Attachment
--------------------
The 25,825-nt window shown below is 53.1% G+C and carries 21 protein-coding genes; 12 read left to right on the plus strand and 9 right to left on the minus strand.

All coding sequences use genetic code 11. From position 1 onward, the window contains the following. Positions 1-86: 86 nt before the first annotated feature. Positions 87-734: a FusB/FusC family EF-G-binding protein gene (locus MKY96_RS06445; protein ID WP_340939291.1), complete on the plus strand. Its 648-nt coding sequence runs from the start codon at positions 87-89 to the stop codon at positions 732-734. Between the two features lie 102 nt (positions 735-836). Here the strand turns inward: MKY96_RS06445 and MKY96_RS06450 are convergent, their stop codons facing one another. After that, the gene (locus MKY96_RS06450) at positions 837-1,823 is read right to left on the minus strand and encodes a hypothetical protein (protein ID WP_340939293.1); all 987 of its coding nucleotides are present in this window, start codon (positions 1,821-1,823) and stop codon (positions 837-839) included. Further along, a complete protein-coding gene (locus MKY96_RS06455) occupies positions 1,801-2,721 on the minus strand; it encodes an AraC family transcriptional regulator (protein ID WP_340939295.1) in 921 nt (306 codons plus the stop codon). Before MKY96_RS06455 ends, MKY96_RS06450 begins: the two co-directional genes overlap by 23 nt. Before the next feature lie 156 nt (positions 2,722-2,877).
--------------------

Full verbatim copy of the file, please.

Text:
The 25,825-nt window shown below is 53.1% G+C and carries 21 protein-coding genes; 12 read left to right on the plus strand and 9 right to left on the minus strand.

All coding sequences use genetic code 11. From position 1 onward, the window contains the following. Positions 1-86: 86 nt before the first annotated feature. Positions 87-734: a FusB/FusC family EF-G-binding protein gene (locus MKY96_RS06445; protein ID WP_340939291.1), complete on the plus strand. Its 648-nt coding sequence runs from the start codon at positions 87-89 to the stop codon at positions 732-734. Between the two features lie 102 nt (positions 735-836). Here the strand turns inward: MKY96_RS06445 and MKY96_RS06450 are convergent, their stop codons facing one another. After that, the gene (locus MKY96_RS06450) at positions 837-1,823 is read right to left on the minus strand and encodes a hypothetical protein (protein ID WP_340939293.1); all 987 of its coding nucleotides are present in this window, start codon (positions 1,821-1,823) and stop codon (positions 837-839) included. Further along, a complete protein-coding gene (locus MKY96_RS06455) occupies positions 1,801-2,721 on the minus strand; it encodes an AraC family transcriptional regulator (protein ID WP_340939295.1) in 921 nt (306 codons plus the stop codon). Before MKY96_RS06455 ends, MKY96_RS06450 begins: the two co-directional genes overlap by 23 nt. Before the next feature lie 156 nt (positions 2,722-2,877).